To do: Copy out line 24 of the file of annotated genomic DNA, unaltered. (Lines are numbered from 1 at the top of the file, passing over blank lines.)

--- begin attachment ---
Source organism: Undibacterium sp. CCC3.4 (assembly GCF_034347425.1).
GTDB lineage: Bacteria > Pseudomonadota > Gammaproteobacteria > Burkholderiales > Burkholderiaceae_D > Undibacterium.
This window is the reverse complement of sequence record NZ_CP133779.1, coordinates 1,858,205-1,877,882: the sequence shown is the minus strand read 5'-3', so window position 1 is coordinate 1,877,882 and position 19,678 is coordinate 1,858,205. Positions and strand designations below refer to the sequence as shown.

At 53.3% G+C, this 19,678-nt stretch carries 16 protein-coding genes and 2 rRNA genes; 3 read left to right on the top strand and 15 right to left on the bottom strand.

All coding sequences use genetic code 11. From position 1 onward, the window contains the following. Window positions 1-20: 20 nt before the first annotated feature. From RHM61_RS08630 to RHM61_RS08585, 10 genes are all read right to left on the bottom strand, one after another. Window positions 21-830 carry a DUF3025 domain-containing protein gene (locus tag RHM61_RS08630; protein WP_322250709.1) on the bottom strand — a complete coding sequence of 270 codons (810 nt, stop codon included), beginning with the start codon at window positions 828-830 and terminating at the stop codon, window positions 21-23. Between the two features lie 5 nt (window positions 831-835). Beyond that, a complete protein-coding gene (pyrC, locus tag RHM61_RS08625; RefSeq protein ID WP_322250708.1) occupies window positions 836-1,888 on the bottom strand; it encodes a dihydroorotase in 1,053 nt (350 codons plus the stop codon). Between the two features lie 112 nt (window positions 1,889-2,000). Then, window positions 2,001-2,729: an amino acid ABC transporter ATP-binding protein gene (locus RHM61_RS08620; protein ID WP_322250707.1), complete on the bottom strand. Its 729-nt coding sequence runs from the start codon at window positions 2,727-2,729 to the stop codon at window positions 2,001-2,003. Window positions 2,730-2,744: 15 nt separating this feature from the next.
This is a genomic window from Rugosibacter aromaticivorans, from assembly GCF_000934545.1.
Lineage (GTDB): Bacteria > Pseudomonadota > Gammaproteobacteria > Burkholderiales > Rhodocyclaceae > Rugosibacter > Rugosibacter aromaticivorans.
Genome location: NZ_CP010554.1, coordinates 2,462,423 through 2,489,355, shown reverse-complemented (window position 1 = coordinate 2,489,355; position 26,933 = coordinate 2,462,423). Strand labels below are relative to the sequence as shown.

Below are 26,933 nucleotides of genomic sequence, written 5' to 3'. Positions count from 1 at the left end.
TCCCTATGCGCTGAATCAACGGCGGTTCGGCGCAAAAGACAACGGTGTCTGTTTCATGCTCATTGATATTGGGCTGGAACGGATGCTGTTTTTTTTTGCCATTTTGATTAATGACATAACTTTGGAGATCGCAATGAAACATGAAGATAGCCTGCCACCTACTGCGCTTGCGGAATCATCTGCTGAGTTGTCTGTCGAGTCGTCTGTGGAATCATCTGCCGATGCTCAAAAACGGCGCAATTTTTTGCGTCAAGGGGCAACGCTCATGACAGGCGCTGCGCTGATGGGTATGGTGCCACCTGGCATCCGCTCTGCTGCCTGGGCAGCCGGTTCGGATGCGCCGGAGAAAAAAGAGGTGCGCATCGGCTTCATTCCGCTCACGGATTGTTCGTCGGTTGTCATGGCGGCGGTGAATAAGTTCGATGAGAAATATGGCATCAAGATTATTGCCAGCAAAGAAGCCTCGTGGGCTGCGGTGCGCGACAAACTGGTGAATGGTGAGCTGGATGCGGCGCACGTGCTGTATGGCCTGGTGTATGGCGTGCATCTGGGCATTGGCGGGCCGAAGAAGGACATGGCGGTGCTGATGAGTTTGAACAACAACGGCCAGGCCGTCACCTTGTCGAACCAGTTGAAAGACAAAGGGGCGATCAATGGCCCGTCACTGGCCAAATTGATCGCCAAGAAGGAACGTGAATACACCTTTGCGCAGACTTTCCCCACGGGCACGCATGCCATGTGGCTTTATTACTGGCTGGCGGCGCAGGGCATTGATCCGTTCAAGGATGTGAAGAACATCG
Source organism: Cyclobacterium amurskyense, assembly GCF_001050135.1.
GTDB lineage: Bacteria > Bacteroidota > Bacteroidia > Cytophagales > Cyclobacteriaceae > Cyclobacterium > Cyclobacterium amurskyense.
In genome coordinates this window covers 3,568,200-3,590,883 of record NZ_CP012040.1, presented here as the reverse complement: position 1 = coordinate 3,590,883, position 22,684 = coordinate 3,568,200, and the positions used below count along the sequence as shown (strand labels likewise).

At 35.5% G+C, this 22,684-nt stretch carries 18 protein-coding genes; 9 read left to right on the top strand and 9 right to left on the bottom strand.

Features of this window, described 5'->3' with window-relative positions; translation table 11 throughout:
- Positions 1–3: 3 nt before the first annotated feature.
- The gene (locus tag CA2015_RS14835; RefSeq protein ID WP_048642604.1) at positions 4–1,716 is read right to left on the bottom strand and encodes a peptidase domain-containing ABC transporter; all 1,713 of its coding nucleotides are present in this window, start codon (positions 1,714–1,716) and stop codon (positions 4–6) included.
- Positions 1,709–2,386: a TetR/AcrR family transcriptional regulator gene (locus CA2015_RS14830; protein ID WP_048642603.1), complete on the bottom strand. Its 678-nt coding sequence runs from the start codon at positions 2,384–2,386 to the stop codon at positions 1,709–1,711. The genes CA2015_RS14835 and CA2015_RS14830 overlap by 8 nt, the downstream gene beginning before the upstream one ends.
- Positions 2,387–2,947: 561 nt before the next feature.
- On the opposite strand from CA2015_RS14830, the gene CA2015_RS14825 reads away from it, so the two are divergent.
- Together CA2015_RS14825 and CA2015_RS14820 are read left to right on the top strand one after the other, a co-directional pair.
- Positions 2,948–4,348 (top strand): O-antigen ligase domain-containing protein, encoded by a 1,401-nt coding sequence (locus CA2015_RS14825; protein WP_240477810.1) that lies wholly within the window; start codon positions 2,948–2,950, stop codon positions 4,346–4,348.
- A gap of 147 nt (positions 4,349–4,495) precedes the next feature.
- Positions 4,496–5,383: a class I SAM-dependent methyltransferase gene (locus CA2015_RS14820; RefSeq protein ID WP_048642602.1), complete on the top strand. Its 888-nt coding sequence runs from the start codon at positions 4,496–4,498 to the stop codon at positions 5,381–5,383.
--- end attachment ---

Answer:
- Positions 4,496–5,383: a class I SAM-dependent methyltransferase gene (locus CA2015_RS14820; RefSeq protein ID WP_048642602.1), complete on the top strand. Its 888-nt coding sequence runs from the start codon at positions 4,496–4,498 to the stop codon at positions 5,381–5,383.